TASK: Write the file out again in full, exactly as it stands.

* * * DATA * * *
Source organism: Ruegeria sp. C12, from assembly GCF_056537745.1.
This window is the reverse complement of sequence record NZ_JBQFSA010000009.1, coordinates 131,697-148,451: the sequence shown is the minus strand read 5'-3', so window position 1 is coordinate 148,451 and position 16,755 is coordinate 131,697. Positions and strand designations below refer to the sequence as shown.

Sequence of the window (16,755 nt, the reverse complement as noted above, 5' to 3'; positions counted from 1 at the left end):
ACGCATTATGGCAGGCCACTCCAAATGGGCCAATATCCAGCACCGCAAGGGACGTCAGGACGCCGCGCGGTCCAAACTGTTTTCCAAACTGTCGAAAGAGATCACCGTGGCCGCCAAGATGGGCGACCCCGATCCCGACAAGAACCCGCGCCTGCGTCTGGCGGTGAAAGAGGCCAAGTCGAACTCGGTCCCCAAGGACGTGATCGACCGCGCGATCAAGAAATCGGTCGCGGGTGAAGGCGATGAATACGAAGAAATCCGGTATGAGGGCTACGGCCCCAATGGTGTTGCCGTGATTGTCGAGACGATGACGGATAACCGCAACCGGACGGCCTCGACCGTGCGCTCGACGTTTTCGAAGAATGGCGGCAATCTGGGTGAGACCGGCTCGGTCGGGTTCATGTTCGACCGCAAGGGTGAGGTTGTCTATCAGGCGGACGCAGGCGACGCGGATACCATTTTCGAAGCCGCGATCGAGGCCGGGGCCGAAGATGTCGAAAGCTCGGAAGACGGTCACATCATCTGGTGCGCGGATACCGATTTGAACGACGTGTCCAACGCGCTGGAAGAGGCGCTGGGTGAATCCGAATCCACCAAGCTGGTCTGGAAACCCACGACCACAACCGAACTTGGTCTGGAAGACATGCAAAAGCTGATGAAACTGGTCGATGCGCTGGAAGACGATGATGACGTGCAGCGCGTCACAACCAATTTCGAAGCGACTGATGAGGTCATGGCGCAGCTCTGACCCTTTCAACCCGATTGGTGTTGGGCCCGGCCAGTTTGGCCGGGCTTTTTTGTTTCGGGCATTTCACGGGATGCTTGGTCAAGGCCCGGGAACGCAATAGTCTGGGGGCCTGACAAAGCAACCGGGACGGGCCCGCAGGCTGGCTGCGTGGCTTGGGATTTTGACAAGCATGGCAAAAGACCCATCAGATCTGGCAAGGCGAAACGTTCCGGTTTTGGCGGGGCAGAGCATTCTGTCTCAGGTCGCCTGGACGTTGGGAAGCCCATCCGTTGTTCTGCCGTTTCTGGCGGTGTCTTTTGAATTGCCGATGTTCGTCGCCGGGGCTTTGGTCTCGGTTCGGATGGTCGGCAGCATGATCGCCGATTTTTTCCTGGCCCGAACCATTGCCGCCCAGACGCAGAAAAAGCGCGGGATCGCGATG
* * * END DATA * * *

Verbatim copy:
Source organism: Ruegeria sp. C12, from assembly GCF_056537745.1.
This window is the reverse complement of sequence record NZ_JBQFSA010000009.1, coordinates 131,697-148,451: the sequence shown is the minus strand read 5'-3', so window position 1 is coordinate 148,451 and position 16,755 is coordinate 131,697. Positions and strand designations below refer to the sequence as shown.

Sequence of the window (16,755 nt, the reverse complement as noted above, 5' to 3'; positions counted from 1 at the left end):
ACGCATTATGGCAGGCCACTCCAAATGGGCCAATATCCAGCACCGCAAGGGACGTCAGGACGCCGCGCGGTCCAAACTGTTTTCCAAACTGTCGAAAGAGATCACCGTGGCCGCCAAGATGGGCGACCCCGATCCCGACAAGAACCCGCGCCTGCGTCTGGCGGTGAAAGAGGCCAAGTCGAACTCGGTCCCCAAGGACGTGATCGACCGCGCGATCAAGAAATCGGTCGCGGGTGAAGGCGATGAATACGAAGAAATCCGGTATGAGGGCTACGGCCCCAATGGTGTTGCCGTGATTGTCGAGACGATGACGGATAACCGCAACCGGACGGCCTCGACCGTGCGCTCGACGTTTTCGAAGAATGGCGGCAATCTGGGTGAGACCGGCTCGGTCGGGTTCATGTTCGACCGCAAGGGTGAGGTTGTCTATCAGGCGGACGCAGGCGACGCGGATACCATTTTCGAAGCCGCGATCGAGGCCGGGGCCGAAGATGTCGAAAGCTCGGAAGACGGTCACATCATCTGGTGCGCGGATACCGATTTGAACGACGTGTCCAACGCGCTGGAAGAGGCGCTGGGTGAATCCGAATCCACCAAGCTGGTCTGGAAACCCACGACCACAACCGAACTTGGTCTGGAAGACATGCAAAAGCTGATGAAACTGGTCGATGCGCTGGAAGACGATGATGACGTGCAGCGCGTCACAACCAATTTCGAAGCGACTGATGAGGTCATGGCGCAGCTCTGACCCTTTCAACCCGATTGGTGTTGGGCCCGGCCAGTTTGGCCGGGCTTTTTTGTTTCGGGCATTTCACGGGATGCTTGGTCAAGGCCCGGGAACGCAATAGTCTGGGGGCCTGACAAAGCAACCGGGACGGGCCCGCAGGCTGGCTGCGTGGCTTGGGATTTTGACAAGCATGGCAAAAGACCCATCAGATCTGGCAAGGCGAAACGTTCCGGTTTTGGCGGGGCAGAGCATTCTGTCTCAGGTCGCCTGGACGTTGGGAAGCCCATCCGTTGTTCTGCCGTTTCTGGCGGTGTCTTTTGAATTGCCGATGTTCGTCGCCGGGGCTTTGGTCTCGGTTCGGATGGTCGGCAGCATGATCGCCGATTTTTTCCTGGCCCGAACCATTGCCGCCCAGACGCAGAAAAAGCGCGGGATCGCGATG